This pioneering work in the study of hereditary and human ability laid the groundwork for the science of eugenics, inheritance and intelligence studies.
Galton’s methodology consisted of making a list of eminent people and their extended relations to determine how many prominent relatives they had.
If genius was hereditary, Galton reasoned, there should be more eminent people among the relatives than among the general population.
He also proposed a number of methods to separate the effects of heredity and environment, which included adoption studies and trans-racial adoption studies.
The conclusion to which all the data propelled Galton was that intelligence was clearly hereditary. A groundbreaking work, now despised, but as valid as the day it was written. As the author later said, this book’s title should have been “Hereditary Ability.”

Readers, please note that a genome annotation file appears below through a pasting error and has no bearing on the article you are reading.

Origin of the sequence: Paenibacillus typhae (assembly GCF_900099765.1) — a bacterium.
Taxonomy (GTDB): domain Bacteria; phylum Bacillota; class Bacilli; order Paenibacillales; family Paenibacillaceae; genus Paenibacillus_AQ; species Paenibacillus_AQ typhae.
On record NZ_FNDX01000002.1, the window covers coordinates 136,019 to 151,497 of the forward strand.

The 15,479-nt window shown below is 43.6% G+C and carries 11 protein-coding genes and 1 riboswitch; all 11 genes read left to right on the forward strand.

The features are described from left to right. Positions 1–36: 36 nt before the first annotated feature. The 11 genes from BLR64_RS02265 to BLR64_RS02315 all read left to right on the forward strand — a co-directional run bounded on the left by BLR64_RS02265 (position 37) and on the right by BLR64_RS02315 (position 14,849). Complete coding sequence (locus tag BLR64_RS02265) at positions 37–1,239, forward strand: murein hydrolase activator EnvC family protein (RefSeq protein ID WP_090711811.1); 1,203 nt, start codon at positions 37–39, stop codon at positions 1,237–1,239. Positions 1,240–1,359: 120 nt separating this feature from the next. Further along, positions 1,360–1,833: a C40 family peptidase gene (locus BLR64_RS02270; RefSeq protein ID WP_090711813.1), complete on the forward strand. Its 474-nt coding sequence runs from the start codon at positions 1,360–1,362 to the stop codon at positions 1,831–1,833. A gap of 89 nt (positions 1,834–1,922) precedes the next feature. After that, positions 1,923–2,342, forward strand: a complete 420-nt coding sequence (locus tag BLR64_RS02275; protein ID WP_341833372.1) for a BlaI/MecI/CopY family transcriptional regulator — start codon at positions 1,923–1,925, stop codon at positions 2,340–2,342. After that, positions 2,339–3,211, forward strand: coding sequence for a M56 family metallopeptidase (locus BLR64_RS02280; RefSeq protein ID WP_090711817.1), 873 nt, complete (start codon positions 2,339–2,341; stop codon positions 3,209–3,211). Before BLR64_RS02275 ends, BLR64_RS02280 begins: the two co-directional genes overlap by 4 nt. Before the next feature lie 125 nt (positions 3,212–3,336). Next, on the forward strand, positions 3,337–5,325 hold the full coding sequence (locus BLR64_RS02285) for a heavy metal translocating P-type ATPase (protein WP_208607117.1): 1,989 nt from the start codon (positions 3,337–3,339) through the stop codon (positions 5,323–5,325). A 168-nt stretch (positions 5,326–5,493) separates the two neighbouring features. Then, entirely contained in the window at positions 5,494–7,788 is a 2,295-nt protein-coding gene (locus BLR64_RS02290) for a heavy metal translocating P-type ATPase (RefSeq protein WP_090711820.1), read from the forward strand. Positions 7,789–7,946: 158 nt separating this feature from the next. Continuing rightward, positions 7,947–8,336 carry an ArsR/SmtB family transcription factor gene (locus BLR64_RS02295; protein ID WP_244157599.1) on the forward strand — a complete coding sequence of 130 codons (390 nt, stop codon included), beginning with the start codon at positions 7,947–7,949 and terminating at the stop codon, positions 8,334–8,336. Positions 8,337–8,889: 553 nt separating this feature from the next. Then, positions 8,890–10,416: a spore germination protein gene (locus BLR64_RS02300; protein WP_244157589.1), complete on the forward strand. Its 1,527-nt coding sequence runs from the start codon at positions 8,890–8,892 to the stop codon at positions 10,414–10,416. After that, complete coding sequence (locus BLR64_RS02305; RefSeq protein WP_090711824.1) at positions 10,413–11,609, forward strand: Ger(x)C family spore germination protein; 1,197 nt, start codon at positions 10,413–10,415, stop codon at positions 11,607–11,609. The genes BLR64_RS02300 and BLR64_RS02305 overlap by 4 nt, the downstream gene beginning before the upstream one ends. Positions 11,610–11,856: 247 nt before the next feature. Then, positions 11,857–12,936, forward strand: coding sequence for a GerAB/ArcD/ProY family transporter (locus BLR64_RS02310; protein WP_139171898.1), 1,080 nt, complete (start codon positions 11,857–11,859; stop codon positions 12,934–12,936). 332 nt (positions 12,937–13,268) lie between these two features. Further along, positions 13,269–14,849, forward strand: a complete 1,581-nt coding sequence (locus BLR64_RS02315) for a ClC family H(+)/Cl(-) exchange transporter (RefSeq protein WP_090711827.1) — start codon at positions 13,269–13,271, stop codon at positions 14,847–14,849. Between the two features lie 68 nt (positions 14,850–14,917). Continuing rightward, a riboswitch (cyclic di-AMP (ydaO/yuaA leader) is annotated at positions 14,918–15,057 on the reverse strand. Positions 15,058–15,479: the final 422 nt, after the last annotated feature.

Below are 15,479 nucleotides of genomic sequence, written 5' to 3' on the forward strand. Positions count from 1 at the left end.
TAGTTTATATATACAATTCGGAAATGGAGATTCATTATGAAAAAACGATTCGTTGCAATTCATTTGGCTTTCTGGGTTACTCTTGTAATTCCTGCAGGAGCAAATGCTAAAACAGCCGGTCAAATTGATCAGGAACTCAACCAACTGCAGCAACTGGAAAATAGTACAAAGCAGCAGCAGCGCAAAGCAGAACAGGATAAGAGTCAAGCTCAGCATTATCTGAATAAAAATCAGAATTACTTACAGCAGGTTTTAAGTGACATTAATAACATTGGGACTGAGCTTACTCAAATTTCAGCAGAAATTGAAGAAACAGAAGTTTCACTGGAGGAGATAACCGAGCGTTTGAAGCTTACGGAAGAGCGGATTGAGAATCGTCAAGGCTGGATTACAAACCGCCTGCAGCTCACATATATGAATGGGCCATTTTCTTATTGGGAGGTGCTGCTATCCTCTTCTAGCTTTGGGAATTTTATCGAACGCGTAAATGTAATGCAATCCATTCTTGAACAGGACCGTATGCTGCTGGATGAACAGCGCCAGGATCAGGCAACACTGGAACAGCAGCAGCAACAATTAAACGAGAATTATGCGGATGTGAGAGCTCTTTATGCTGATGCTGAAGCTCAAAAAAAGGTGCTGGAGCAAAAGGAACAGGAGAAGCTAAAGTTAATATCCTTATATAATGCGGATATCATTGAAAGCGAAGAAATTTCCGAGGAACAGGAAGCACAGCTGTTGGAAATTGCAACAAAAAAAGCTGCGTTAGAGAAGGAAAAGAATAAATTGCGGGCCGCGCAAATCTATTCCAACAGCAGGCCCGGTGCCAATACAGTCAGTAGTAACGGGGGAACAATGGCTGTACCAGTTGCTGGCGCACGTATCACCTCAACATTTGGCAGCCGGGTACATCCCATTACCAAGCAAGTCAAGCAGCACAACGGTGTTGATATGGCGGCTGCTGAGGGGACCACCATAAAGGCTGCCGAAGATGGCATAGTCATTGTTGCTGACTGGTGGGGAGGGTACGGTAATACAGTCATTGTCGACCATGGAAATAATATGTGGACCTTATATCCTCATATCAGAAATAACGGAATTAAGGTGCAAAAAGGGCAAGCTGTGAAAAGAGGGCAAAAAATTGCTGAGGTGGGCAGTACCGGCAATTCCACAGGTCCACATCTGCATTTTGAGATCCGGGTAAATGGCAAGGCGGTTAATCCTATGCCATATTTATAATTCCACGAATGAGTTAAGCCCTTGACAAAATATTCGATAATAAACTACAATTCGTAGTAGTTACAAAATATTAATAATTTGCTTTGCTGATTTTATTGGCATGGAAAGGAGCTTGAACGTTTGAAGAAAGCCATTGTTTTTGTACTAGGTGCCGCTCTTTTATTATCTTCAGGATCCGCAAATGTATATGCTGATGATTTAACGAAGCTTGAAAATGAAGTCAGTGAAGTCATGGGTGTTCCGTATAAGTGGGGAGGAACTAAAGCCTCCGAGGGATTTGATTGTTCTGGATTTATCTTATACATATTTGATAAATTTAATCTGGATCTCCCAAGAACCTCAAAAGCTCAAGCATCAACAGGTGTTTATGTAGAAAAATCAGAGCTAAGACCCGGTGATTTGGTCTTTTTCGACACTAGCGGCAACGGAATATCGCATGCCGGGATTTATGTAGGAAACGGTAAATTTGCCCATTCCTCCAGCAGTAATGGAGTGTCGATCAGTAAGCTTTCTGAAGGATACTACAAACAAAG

Sir Francis Galton (1822–1911), was an English Victorian polymath, anthropologist, eugenicist, tropical explorer, geographer, inventor, meteorologist, proto-geneticist, pyschometrician, statistician and founder of the science of eugenics. He was knighted in 1909.
410 pages. Exact reproduction of the original.
Classification of Men According to Their Reputation
Classification of Men According to Their Natural Gifts
Comparison of the Two Classifications
The Judges of England Between 1660 and 1865
English Peerages, Their Influence Upon Race
Men of Science
Senior Classics of Cambridge
Wrestlers of The North Country
Comparison of Results
The Comparative Worth of Different Races
Influences That Affect the Natural Ability of Nations